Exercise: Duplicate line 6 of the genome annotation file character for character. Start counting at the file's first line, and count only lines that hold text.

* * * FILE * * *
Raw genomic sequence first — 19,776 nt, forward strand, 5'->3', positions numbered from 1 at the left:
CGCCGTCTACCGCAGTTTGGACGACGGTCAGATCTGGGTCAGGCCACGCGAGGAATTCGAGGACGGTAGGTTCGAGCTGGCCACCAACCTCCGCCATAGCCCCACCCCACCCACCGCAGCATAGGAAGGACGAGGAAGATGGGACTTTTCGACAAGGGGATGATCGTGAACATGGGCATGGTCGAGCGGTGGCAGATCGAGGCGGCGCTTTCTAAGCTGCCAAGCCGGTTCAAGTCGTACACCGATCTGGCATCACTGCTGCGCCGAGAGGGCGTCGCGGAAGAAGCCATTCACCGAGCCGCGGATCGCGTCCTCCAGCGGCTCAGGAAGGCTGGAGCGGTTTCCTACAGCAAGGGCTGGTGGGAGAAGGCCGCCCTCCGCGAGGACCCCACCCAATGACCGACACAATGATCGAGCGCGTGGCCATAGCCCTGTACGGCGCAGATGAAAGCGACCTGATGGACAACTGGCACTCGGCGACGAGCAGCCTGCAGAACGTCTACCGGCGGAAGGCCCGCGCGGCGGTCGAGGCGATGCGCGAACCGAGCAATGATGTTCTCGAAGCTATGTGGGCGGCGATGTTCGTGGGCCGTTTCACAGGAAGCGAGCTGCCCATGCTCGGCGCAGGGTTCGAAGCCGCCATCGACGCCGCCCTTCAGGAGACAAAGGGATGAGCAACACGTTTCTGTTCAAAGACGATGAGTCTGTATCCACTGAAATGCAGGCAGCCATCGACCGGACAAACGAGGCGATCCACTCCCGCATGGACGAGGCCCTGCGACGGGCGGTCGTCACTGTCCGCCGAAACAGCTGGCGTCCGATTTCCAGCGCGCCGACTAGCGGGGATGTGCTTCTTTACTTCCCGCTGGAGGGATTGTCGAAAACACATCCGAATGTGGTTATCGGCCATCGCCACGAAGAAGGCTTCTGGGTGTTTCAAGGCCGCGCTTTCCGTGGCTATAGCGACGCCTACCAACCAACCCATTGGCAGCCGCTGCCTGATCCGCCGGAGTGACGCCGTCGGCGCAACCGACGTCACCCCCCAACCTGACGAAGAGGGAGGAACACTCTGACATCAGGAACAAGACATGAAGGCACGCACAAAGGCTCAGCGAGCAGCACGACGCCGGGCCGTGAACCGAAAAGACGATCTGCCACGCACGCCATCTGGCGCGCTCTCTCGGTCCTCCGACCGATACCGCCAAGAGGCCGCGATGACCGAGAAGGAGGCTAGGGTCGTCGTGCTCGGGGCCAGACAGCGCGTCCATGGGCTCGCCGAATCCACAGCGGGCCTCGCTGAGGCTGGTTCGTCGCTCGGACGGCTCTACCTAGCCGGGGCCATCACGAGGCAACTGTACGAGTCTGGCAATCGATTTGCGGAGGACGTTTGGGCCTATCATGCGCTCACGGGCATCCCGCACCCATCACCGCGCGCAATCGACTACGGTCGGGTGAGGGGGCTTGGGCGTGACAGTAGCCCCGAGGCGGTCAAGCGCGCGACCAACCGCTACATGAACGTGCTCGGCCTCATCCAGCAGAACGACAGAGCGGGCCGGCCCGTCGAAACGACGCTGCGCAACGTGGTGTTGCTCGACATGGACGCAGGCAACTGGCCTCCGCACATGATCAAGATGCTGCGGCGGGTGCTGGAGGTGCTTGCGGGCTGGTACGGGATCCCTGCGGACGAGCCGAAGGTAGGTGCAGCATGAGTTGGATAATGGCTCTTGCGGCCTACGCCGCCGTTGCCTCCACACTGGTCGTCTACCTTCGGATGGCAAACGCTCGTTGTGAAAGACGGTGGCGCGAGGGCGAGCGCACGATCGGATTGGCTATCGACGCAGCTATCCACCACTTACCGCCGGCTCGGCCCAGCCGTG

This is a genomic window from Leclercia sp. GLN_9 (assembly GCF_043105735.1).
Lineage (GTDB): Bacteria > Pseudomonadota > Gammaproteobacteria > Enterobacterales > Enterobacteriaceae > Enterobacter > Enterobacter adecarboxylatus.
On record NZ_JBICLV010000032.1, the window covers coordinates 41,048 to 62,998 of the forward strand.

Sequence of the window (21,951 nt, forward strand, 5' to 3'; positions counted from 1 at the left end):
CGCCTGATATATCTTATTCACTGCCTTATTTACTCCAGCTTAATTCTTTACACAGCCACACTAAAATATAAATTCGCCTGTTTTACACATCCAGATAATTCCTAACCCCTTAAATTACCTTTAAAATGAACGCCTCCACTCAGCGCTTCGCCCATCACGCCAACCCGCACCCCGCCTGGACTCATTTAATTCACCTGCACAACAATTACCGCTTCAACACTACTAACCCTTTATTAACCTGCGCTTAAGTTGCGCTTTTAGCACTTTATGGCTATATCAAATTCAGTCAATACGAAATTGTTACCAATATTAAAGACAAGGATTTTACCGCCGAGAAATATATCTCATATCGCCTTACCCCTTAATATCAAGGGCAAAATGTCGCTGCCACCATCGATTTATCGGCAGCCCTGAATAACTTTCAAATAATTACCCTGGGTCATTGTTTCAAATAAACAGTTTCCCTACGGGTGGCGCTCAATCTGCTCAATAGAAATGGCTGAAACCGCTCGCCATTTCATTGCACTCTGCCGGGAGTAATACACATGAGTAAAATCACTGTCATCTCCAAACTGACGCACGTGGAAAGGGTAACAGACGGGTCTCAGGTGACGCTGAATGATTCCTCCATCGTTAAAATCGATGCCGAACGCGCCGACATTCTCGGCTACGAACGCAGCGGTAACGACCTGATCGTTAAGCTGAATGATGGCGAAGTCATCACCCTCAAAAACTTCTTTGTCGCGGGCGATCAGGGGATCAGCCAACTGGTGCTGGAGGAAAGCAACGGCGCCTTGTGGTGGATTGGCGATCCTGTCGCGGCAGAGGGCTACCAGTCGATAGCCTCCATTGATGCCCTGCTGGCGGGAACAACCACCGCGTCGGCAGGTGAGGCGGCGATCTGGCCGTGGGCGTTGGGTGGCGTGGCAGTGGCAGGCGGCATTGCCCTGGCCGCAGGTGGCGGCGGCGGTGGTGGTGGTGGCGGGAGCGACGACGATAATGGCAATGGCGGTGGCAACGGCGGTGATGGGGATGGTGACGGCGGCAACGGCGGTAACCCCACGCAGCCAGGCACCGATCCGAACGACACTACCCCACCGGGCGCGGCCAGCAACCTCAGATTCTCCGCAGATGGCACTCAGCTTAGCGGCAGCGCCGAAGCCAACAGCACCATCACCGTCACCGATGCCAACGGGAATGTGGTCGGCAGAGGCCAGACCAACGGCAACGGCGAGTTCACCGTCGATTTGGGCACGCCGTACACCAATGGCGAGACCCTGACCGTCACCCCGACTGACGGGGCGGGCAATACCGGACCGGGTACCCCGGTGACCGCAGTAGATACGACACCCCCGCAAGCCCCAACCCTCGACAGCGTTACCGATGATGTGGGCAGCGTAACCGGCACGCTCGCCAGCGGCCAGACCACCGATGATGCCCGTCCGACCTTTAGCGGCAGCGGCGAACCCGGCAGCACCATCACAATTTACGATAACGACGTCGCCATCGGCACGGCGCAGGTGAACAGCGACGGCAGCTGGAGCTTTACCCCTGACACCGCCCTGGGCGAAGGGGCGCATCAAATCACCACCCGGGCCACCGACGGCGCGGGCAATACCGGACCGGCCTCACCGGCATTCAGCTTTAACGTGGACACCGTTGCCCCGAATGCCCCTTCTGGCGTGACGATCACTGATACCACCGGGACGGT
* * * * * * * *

Sequence of the window (21,951 nt, forward strand, 5' to 3'; positions counted from 1 at the left end):